This is an aside and not a September earworm, but it came up right after that last video. Watch the body language when George uses Tammy’s name in the song. Brutal. I hope nobody ever makes me sing a duet with my ex.
“…I hid in the elm and raised the bough, that hung even with your neck, And I chased you and drowned you, there deep in the well, And when your mouth was full and wet, I swallowed all your reckless fate, And with your last breath, you moaned too drunk to wake…”Another murder the narrator cloaks in unrequited love.
“…Let this be a sermon, I mean everything I’ve said, Baby, I’m determined, And I’d rather see you dead…”Threats of murder cloaked in unrequited love – albeit at least these lyrics later acknowledge he’s a wicked man.
“…Every move you make, Every vow you break, Every smile you fake, Every claim you stake,I’ll be watching you…”This song is indisputably about claiming ownership of a lover and feeling justified in rage when they challenge that idea by leaving. Pretty creepy.
“…I wear my sunglasses at night, So I can so I can, Watch you weave then breathe your story lines…”Although to be fair this set of lyrics is a bit more gibberish than menace than Every Breath You Take is.
“…Walk away, if you want to, It’s okay, if you need to, You can run but you can never hide, From the shadow that’s creepin’ up beside you…”So gee thanks it’s ok but I’m not going to let you have any peace of mind because I’m gonna stalk you.
“…Hey now, do you see me down the way? Been watching you every day, In my car on your street is where I stay, I know you better that way, One day, I’ll be meeting you for real, You’ll feel bad like I feel…” Eek. Scary creepy.
“…Now five years later on you’ve got the world at your feet, Success has been so easy for you, But don’t forget, it’s me who put you where you are now, And I can put you back down too…”Again, all about feeling justified in revenge for unrequited affection.
“…Ah read her diary on her sheets, Scrutinizin’ every lil bit of dirt, Tore out a page’n’stufft it inside my shirt, Fled out of the window, And shinning it down the vine, Out of her night-mare, and back into mine, Mine! O Mine!…” All about no boundaries and no respect, to say the least. Then there’s the nightmares.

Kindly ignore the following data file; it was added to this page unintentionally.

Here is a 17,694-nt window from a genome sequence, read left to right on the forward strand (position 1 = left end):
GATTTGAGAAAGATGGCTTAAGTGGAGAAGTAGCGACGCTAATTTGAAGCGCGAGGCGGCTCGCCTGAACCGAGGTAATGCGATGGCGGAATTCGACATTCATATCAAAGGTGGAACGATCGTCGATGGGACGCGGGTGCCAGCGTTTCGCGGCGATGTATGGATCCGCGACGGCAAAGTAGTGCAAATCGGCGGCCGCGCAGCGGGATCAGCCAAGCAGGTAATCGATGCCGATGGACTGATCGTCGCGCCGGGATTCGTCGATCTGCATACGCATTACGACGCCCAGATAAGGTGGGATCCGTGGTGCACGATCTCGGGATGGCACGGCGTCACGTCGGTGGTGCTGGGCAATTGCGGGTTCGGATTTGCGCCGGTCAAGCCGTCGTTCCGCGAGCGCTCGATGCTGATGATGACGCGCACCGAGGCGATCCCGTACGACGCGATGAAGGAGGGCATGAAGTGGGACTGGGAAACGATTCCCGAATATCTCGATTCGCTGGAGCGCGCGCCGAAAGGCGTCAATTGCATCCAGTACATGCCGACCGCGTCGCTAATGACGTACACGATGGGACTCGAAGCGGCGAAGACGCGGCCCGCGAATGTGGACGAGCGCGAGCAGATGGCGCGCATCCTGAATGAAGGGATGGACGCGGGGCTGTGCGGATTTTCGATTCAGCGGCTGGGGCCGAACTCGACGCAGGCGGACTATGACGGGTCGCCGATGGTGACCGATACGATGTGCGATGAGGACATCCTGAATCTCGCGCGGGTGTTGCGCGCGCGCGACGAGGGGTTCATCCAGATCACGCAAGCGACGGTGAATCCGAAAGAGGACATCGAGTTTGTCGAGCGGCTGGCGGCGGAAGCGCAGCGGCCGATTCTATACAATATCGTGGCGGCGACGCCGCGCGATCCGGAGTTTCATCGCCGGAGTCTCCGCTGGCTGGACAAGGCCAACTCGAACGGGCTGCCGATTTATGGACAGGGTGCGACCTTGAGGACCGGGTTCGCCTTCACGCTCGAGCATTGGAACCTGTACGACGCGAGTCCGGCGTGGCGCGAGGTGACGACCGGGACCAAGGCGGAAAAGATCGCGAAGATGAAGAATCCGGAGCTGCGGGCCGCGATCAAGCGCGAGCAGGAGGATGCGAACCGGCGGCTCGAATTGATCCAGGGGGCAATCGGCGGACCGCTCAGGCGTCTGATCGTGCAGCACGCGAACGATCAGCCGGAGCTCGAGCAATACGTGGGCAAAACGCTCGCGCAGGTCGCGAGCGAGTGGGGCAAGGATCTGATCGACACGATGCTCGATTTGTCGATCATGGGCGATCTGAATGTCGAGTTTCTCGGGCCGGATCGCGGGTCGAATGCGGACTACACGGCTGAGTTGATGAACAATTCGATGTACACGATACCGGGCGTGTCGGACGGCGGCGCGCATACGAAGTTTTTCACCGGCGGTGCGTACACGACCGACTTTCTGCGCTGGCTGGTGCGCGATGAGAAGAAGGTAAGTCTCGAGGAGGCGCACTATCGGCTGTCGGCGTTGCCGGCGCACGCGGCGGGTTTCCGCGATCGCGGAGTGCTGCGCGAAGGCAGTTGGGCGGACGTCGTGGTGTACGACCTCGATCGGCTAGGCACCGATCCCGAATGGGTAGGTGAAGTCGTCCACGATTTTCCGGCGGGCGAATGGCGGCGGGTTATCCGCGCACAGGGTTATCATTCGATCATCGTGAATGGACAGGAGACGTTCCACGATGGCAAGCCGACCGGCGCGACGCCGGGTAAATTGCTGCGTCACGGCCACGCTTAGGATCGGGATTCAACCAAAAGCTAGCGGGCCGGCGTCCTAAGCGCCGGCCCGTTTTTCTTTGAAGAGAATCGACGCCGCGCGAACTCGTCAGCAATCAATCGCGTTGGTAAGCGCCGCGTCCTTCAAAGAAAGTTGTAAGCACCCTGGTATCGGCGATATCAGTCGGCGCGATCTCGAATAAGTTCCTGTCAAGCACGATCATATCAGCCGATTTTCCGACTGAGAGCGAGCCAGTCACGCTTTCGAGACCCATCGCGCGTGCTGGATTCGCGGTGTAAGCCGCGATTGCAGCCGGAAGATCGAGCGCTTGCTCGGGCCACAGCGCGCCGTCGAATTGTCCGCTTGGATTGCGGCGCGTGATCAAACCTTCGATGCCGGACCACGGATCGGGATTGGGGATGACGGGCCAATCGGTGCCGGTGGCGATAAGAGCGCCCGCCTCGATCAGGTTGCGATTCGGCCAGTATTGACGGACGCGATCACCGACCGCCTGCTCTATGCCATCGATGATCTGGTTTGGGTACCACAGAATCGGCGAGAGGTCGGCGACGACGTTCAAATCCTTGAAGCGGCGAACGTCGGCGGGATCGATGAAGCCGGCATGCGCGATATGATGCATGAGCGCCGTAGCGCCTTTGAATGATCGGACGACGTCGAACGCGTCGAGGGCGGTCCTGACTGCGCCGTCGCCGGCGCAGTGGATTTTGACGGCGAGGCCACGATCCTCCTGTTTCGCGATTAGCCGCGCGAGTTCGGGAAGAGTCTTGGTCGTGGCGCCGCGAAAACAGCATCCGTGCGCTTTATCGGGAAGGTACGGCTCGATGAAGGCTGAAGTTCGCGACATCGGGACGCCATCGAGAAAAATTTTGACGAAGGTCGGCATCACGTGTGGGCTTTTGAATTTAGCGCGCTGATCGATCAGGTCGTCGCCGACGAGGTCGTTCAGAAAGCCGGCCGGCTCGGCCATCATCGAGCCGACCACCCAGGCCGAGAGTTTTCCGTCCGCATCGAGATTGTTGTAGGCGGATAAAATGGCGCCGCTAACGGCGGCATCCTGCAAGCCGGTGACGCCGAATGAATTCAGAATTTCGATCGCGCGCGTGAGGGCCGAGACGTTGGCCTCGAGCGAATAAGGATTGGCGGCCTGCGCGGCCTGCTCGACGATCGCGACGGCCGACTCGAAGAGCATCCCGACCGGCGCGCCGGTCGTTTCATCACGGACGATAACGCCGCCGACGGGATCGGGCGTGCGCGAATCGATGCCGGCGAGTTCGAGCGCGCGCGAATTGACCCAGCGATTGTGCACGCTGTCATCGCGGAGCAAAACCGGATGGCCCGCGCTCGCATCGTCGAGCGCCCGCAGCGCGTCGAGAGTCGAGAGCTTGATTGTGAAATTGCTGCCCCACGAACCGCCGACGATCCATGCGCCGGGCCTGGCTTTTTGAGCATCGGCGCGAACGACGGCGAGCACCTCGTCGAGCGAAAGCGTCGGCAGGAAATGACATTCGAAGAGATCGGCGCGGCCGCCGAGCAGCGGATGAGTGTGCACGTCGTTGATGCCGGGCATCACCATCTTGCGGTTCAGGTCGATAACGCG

These are the obviously concerning songs I could think of. I’m sure I’ll come up with more as I trip across old tunes in my head or in my travels. Meanwhile I could write a whole other blog about inappropriate or emotionally immature love songs. In fact I probably will…
It can be so hard to find information online about women in music. Unless it’s made explicit, cultural assumptions have tended to credited the creation of music to men. Women were more likely to be given credit performing music than creating it. If you look hard enough there are hidden gems in the popular catalogs.
This is the case with the jazz standard Willow Weep for Me written by Ann Ronell. It was covered by everyone who was anyone, and still is. I’ve included as many of their versions below as I can find.
Rosemary Clooney (with Count Basie) and Dinah Shore both also sang this song but I can’t find links to share with you. Sam Cooke did a version I really like.
Willow Weep For Me wasn’t a one hit wonder. Ann was an early successful female writer for Hollywood films and theatre. She wrote Rain on theRoof(sung here by Al Bowlly), and Baby’s BirthdayParty (performed here by Nat Shilkret). She co-wrote the song Linda from The Story of G. I. Joe, and Who’s Afraid of the Big Bad Wolf for Disney.
Ann was born Ann Rosenblatt, but changed her name. I assume the change was due to the potential double jeopardy of being a woman and a Jew making a living in American popular music.